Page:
On February 14, 2017, defendant appeared before the undersigned in the Eastern District of California, where this court conducted a Federal Rule of Criminal Procedure 11 plea colloquy and accepted defendant's guilty plea to a violation of Title 18, United States Code, Section 13, California Vehicle Code Section 14601.2(a) for driving under a suspended license. The matter was then set for sentencing, which, after a subsequent status conference on March 21, 2017 (ECF No. 9), was reset for May 23, 2017.

         II. Legal Standards and Analysis

         A. Jurisdiction to Accept Guilty Plea and Impose Sentence

         “Without jurisdiction the court cannot proceed at all in any cause.” Ex parte McCardle, 74 U.S. 506, 514 (1869). Accordingly, when a court “assume[s] a jurisdiction which in fact it could not take, . . . all the proceedings in that court must go for naught.” Riverdale Cotton Mills v. Ala. & Ga. Mfg. Co., 198 U.S. 188, 195 (1905); see also Cunningham v. BHP Petroleum Gr. Brit. PLC, 427 F.3d 1238, 1244 (10th Cir. 2005) (holding that “[a] court may not exercise authority over a case” for which it lacks jurisdiction (quotation and alteration omitted)).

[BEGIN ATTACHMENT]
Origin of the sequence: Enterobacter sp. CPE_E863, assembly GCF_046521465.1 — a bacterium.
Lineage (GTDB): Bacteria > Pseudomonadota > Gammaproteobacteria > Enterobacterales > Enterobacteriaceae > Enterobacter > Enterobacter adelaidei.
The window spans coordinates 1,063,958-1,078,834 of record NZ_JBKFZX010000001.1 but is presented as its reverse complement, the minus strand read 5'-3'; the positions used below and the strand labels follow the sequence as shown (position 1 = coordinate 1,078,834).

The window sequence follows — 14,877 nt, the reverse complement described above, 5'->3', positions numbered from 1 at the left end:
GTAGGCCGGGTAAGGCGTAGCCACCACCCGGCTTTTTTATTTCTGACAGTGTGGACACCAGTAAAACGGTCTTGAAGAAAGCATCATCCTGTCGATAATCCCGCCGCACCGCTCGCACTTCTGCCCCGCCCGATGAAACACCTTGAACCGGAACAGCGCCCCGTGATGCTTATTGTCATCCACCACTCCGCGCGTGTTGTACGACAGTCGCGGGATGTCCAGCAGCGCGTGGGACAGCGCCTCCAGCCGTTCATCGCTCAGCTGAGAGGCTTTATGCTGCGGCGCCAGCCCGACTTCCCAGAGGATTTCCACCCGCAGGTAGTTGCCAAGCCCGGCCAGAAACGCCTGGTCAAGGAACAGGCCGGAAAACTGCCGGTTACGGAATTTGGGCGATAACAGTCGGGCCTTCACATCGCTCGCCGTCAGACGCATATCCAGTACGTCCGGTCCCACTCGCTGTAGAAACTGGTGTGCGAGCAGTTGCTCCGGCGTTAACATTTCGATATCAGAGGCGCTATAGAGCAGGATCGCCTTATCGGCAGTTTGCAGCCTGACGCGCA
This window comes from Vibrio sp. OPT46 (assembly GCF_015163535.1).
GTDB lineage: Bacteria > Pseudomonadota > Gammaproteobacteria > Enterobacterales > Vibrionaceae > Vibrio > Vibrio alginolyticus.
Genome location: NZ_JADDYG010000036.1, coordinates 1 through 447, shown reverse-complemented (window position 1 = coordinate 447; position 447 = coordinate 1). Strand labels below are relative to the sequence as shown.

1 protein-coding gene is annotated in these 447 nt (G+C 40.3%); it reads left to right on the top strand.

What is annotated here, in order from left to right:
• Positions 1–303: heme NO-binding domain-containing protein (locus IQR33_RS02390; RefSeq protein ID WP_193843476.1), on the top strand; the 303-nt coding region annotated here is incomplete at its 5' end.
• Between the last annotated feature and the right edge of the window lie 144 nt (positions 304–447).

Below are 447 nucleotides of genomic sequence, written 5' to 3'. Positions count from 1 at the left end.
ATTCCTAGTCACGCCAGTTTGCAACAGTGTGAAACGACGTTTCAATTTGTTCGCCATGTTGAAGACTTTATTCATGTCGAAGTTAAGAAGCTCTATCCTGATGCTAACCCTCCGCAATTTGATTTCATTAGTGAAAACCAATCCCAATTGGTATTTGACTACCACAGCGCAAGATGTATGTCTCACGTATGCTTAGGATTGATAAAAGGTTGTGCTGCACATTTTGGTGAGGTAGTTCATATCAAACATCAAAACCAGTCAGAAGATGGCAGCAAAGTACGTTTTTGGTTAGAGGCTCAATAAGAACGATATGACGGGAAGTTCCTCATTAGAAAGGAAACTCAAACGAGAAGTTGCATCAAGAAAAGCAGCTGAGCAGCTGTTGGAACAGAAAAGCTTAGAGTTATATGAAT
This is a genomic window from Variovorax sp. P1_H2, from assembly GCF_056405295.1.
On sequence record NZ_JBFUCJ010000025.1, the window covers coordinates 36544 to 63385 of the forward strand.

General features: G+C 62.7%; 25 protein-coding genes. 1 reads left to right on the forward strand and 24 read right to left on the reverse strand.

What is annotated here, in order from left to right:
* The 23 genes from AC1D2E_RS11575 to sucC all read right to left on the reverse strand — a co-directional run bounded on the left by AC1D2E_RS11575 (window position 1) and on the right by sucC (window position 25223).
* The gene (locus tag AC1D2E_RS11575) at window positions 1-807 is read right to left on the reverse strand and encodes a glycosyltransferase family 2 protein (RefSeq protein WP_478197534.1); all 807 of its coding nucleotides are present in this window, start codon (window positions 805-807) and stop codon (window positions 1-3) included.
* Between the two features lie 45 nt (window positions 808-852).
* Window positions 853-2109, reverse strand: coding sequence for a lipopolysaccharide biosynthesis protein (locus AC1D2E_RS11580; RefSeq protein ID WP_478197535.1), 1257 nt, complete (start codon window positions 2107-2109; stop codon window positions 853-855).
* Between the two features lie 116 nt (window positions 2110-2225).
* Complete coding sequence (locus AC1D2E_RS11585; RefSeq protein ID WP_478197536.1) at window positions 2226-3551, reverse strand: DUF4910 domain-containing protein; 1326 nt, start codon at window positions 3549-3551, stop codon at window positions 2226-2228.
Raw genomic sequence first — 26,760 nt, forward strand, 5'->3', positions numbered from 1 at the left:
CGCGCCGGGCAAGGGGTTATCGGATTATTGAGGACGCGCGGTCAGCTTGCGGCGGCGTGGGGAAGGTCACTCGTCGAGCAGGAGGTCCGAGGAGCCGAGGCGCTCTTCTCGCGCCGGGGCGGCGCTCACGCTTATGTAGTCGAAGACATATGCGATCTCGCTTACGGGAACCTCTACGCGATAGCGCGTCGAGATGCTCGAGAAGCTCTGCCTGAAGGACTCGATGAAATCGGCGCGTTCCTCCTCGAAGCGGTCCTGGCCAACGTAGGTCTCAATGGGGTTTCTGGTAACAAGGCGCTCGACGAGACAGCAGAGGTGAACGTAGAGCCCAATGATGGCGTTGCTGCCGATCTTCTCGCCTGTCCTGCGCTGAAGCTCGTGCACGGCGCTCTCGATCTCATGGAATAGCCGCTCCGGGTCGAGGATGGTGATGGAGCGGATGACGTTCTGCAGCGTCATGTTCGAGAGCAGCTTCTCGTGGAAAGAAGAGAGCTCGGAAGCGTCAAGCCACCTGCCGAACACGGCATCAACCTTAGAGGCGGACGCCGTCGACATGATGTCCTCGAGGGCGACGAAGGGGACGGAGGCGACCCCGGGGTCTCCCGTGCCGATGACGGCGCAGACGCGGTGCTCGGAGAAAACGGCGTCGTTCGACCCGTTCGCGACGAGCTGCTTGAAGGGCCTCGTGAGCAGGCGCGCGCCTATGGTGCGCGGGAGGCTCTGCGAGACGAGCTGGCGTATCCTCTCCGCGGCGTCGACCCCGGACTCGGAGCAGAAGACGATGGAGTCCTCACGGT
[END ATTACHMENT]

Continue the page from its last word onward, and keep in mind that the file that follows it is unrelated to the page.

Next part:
In the government's supplemental sentencing memorandum, it argues that this court cannot exercise jurisdiction over this case because the November 29, 2016 transfer from the Southern District of California violates Federal Rule of Criminal Procedure 58(c). (ECF No. 8.) Rule 58(c) outlines procedures for a criminal defendant in a petty offense case to waive venue and plead guilty or nolo contendere in a district other than the one where the petty offense occurred. Fed. R. Crim. P. 58(c). The rule explicitly states that the procedures for waiving venue are applicable only “in a case involving a petty offense for which no sentence of imprisonment will be imposed.” Id.

         Defendant argues that this restriction in Rule 58 bars the court from imposing a sentence of imprisonment in this case. (ECF No. 7 at 2.) Quoting United States v. Ramirez, 555 F.Supp. 736, 740 (E.D. Cal. 1983), defendant contends that the term “‘petty offenses for which no sentence of imprisonment will be imposed' . . . means any petty offenses, regardless of the penalty authorized by law, as to which the magistrate determines that, in the event of conviction, no sentence of imprisonment will actually be imposed in the particular case.” (ECF No. 7 at 2.)